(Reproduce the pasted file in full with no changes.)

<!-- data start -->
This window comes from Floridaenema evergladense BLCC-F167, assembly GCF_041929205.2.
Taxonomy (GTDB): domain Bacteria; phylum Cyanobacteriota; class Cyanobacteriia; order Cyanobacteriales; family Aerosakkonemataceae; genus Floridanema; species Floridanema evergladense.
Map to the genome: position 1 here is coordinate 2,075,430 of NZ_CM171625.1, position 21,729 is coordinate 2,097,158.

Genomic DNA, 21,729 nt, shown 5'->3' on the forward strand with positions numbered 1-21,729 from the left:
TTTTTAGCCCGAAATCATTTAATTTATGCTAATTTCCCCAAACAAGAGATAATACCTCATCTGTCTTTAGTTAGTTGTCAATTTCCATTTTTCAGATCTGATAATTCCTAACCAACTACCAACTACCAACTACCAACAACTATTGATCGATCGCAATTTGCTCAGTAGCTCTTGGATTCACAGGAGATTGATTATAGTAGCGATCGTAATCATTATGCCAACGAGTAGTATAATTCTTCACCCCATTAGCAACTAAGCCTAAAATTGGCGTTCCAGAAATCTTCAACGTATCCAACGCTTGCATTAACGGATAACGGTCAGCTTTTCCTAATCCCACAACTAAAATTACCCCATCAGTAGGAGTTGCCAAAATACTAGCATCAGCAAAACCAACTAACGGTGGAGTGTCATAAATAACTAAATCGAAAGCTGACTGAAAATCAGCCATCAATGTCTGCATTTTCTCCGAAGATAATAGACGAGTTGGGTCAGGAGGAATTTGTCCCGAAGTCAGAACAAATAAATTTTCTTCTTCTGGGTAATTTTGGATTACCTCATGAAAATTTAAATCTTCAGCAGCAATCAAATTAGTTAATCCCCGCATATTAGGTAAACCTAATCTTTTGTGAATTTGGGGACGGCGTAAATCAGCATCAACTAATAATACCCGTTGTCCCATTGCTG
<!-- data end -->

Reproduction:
This window comes from Floridaenema evergladense BLCC-F167, assembly GCF_041929205.2.
Taxonomy (GTDB): domain Bacteria; phylum Cyanobacteriota; class Cyanobacteriia; order Cyanobacteriales; family Aerosakkonemataceae; genus Floridanema; species Floridanema evergladense.
Map to the genome: position 1 here is coordinate 2,075,430 of NZ_CM171625.1, position 21,729 is coordinate 2,097,158.

Genomic DNA, 21,729 nt, shown 5'->3' on the forward strand with positions numbered 1-21,729 from the left:
TTTTTAGCCCGAAATCATTTAATTTATGCTAATTTCCCCAAACAAGAGATAATACCTCATCTGTCTTTAGTTAGTTGTCAATTTCCATTTTTCAGATCTGATAATTCCTAACCAACTACCAACTACCAACTACCAACAACTATTGATCGATCGCAATTTGCTCAGTAGCTCTTGGATTCACAGGAGATTGATTATAGTAGCGATCGTAATCATTATGCCAACGAGTAGTATAATTCTTCACCCCATTAGCAACTAAGCCTAAAATTGGCGTTCCAGAAATCTTCAACGTATCCAACGCTTGCATTAACGGATAACGGTCAGCTTTTCCTAATCCCACAACTAAAATTACCCCATCAGTAGGAGTTGCCAAAATACTAGCATCAGCAAAACCAACTAACGGTGGAGTGTCATAAATAACTAAATCGAAAGCTGACTGAAAATCAGCCATCAATGTCTGCATTTTCTCCGAAGATAATAGACGAGTTGGGTCAGGAGGAATTTGTCCCGAAGTCAGAACAAATAAATTTTCTTCTTCTGGGTAATTTTGGATTACCTCATGAAAATTTAAATCTTCAGCAGCAATCAAATTAGTTAATCCCCGCATATTAGGTAAACCTAATCTTTTGTGAATTTGGGGACGGCGTAAATCAGCATCAACTAATAATACCCGTTGTCCCATTGCTG